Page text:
A frequent bone of contention is the meaning of gross negligence and the interpretation of how an act or an omission becomes ‘gross’. Doctors argue that the legal definitions and application of such rules are unscientific and lack objectivity. However, this is not the point; these rules are naturally subjective and constantly varying, as they depend on the assessment of other members of society who collectively serve as the arbiters of standards. It is likely that modern society views the medical profession with far less reverence than it received previously, but this is true in all cases. This trend may be the product of increased access to hitherto ‘secret’ information and stronger expectations of decision making and perception of individual rights. Attempts to reverse this tide will fail and may lead to a total fracture of the previous trust afforded to the medical profession by society.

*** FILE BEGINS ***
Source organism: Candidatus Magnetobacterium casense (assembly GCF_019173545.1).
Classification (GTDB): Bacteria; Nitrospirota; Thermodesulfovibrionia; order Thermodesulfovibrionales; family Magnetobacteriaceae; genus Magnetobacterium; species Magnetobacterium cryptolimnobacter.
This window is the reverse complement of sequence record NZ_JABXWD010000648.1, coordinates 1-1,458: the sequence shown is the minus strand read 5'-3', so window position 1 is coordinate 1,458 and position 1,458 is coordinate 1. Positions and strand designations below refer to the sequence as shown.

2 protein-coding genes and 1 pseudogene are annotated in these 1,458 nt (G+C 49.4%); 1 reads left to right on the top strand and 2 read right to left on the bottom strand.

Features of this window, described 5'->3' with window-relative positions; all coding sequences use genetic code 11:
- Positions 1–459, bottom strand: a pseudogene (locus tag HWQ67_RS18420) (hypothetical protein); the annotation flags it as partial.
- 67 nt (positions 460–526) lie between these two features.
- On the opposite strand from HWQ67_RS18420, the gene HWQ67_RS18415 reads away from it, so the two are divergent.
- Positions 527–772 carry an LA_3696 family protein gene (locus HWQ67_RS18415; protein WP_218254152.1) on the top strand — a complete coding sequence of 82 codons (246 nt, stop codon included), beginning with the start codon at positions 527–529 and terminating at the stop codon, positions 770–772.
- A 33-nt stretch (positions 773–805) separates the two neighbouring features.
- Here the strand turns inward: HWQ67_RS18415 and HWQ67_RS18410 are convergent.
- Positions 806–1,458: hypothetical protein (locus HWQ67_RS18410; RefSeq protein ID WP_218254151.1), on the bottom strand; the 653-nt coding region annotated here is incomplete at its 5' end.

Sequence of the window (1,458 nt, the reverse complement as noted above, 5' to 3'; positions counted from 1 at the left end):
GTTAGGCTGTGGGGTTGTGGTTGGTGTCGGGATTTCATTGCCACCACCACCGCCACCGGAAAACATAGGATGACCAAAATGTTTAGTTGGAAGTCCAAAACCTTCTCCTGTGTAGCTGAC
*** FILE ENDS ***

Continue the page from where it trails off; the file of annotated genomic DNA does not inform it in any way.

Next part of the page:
Various cases that have been widely reported in other common law jurisdictions are important to us here in Hong Kong, as we are still a common law jurisdiction. However, we should not allow ourselves to jump too far ahead, as the importance of a particular judgement can only be ascertained with the passage of time. Bad decisions are appealed, sometimes corrected, and often forgotten. However, they provide important stimuli and warnings to the profession that the trust from society that it enjoys is not a given and must be actively nurtured and cultivated. Factors that lead to patient death must be studied, and poor decisions need to be highlighted, with grossly negligent ones sanctioned criminally if necessary. No one is above the rule of law.
The author has no conflicts of interest to disclose.
1. Bawa Garba v R  EWCA Crim 1841.
2. Leung GK. Medical manslaughter in Hong Kong—how, why and why not. Hong Kong Med J 2018;24:384-90. Crossref
3. Leflar RB, Iwata F. Medical error as reportable event, as tort, as crime: a transpacific comparison. Widener Law Review 2016;12:189-225.
4. Hubbeling D. Criminal prosecution for medical manslaughter. J R Soc Med 2010;103:216-8. Crossref
5. McDowell SE, Ferrer RE. Medical manslaughter. BMJ 2013;347:f5609. Crossref
6. The Medical Council of Hong Kong. Disciplinary inquiries 2008-2017. Available from: https://www.mchk.org.hk/english. Accessed 15 Jun 2018.